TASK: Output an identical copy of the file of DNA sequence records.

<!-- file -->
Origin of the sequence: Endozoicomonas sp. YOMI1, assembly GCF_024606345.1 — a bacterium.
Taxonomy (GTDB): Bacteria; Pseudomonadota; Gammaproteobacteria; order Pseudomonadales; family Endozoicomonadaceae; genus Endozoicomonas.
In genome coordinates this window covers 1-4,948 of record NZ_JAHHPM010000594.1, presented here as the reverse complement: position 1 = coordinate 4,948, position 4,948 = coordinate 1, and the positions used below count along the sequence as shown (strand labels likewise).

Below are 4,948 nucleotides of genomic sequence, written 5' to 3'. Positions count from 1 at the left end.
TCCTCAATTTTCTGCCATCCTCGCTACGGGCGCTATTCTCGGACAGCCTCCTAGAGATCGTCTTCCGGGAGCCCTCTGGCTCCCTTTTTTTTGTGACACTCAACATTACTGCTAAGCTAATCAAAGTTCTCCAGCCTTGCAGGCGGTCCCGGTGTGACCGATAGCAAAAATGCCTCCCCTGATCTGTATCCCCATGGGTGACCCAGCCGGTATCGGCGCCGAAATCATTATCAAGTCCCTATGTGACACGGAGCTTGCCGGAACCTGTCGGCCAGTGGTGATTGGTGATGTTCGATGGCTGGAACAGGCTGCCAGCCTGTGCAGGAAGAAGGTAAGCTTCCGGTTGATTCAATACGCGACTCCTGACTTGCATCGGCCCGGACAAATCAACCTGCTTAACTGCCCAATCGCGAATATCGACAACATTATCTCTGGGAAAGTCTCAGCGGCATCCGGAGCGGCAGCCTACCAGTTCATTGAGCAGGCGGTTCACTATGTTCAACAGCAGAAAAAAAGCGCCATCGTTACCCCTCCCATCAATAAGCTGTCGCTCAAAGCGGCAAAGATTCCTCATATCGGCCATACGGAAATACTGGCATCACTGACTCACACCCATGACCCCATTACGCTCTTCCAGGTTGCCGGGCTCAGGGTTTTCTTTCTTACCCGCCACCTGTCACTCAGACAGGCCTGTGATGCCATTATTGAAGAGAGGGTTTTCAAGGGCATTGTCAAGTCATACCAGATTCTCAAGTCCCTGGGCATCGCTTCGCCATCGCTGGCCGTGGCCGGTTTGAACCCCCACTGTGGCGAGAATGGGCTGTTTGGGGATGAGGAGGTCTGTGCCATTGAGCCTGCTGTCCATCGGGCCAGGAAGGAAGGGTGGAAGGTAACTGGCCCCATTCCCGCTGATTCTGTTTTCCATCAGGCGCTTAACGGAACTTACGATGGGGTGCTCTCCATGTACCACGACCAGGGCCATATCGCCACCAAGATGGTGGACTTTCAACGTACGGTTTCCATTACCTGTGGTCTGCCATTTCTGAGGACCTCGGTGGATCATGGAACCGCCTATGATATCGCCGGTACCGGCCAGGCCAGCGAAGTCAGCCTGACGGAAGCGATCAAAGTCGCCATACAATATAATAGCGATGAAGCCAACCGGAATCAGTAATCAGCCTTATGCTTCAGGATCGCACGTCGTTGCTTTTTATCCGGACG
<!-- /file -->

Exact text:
Origin of the sequence: Endozoicomonas sp. YOMI1, assembly GCF_024606345.1 — a bacterium.
Taxonomy (GTDB): Bacteria; Pseudomonadota; Gammaproteobacteria; order Pseudomonadales; family Endozoicomonadaceae; genus Endozoicomonas.
In genome coordinates this window covers 1-4,948 of record NZ_JAHHPM010000594.1, presented here as the reverse complement: position 1 = coordinate 4,948, position 4,948 = coordinate 1, and the positions used below count along the sequence as shown (strand labels likewise).

Below are 4,948 nucleotides of genomic sequence, written 5' to 3'. Positions count from 1 at the left end.
TCCTCAATTTTCTGCCATCCTCGCTACGGGCGCTATTCTCGGACAGCCTCCTAGAGATCGTCTTCCGGGAGCCCTCTGGCTCCCTTTTTTTTGTGACACTCAACATTACTGCTAAGCTAATCAAAGTTCTCCAGCCTTGCAGGCGGTCCCGGTGTGACCGATAGCAAAAATGCCTCCCCTGATCTGTATCCCCATGGGTGACCCAGCCGGTATCGGCGCCGAAATCATTATCAAGTCCCTATGTGACACGGAGCTTGCCGGAACCTGTCGGCCAGTGGTGATTGGTGATGTTCGATGGCTGGAACAGGCTGCCAGCCTGTGCAGGAAGAAGGTAAGCTTCCGGTTGATTCAATACGCGACTCCTGACTTGCATCGGCCCGGACAAATCAACCTGCTTAACTGCCCAATCGCGAATATCGACAACATTATCTCTGGGAAAGTCTCAGCGGCATCCGGAGCGGCAGCCTACCAGTTCATTGAGCAGGCGGTTCACTATGTTCAACAGCAGAAAAAAAGCGCCATCGTTACCCCTCCCATCAATAAGCTGTCGCTCAAAGCGGCAAAGATTCCTCATATCGGCCATACGGAAATACTGGCATCACTGACTCACACCCATGACCCCATTACGCTCTTCCAGGTTGCCGGGCTCAGGGTTTTCTTTCTTACCCGCCACCTGTCACTCAGACAGGCCTGTGATGCCATTATTGAAGAGAGGGTTTTCAAGGGCATTGTCAAGTCATACCAGATTCTCAAGTCCCTGGGCATCGCTTCGCCATCGCTGGCCGTGGCCGGTTTGAACCCCCACTGTGGCGAGAATGGGCTGTTTGGGGATGAGGAGGTCTGTGCCATTGAGCCTGCTGTCCATCGGGCCAGGAAGGAAGGGTGGAAGGTAACTGGCCCCATTCCCGCTGATTCTGTTTTCCATCAGGCGCTTAACGGAACTTACGATGGGGTGCTCTCCATGTACCACGACCAGGGCCATATCGCCACCAAGATGGTGGACTTTCAACGTACGGTTTCCATTACCTGTGGTCTGCCATTTCTGAGGACCTCGGTGGATCATGGAACCGCCTATGATATCGCCGGTACCGGCCAGGCCAGCGAAGTCAGCCTGACGGAAGCGATCAAAGTCGCCATACAATATAATAGCGATGAAGCCAACCGGAATCAGTAATCAGCCTTATGCTTCAGGATCGCACGTCGTTGCTTTTTATCCGGACG